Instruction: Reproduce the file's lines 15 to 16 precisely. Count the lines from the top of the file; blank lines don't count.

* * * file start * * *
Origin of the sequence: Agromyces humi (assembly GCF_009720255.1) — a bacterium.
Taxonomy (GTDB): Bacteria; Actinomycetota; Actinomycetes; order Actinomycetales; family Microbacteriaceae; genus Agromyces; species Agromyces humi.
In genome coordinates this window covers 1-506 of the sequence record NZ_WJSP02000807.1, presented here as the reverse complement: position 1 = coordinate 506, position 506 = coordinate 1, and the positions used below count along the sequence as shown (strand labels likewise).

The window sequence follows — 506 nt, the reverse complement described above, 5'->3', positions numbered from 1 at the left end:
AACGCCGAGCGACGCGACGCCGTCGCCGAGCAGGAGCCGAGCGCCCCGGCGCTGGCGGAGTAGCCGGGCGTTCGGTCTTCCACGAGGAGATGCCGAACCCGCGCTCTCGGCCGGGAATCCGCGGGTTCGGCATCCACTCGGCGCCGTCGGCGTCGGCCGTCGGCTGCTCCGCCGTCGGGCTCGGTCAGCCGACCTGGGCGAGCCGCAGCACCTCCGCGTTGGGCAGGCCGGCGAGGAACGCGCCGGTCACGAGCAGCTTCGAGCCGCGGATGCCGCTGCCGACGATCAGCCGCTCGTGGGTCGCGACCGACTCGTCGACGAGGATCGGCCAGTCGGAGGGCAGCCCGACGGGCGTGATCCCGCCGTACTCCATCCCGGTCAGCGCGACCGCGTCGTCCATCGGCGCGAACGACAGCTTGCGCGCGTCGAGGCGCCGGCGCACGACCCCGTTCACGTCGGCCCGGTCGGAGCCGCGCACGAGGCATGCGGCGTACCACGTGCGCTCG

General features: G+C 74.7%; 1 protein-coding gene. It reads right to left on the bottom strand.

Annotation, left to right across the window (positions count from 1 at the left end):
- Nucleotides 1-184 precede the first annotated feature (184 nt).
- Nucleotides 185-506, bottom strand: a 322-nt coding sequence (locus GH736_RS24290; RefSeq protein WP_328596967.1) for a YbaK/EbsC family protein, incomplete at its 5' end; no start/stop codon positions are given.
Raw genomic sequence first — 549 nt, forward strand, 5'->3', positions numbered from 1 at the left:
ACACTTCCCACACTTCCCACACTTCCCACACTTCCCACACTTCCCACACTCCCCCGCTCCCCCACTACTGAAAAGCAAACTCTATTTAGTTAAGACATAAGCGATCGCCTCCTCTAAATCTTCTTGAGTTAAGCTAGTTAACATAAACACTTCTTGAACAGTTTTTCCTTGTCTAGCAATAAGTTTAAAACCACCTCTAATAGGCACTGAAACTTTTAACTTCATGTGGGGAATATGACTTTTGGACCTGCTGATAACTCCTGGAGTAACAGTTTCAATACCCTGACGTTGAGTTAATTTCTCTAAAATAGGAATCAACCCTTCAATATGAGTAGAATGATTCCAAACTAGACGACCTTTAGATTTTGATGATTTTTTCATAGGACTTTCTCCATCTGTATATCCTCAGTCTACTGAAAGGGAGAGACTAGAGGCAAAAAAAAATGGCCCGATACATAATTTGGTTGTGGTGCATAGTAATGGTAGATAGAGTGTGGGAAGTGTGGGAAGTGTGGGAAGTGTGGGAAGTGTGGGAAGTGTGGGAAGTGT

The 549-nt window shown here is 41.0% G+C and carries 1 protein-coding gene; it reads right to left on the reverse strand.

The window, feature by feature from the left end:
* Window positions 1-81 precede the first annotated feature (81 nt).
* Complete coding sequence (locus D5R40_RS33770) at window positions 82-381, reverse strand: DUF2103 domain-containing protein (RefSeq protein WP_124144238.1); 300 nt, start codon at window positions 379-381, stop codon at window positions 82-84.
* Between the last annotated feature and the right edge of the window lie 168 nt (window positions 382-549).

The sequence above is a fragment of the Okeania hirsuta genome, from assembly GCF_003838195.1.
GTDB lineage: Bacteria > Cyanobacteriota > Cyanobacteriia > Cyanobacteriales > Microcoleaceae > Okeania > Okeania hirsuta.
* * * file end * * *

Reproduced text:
* Complete coding sequence (locus D5R40_RS33770) at window positions 82-381, reverse strand: DUF2103 domain-containing protein (RefSeq protein WP_124144238.1); 300 nt, start codon at window positions 379-381, stop codon at window positions 82-84.
* Between the last annotated feature and the right edge of the window lie 168 nt (window positions 382-549).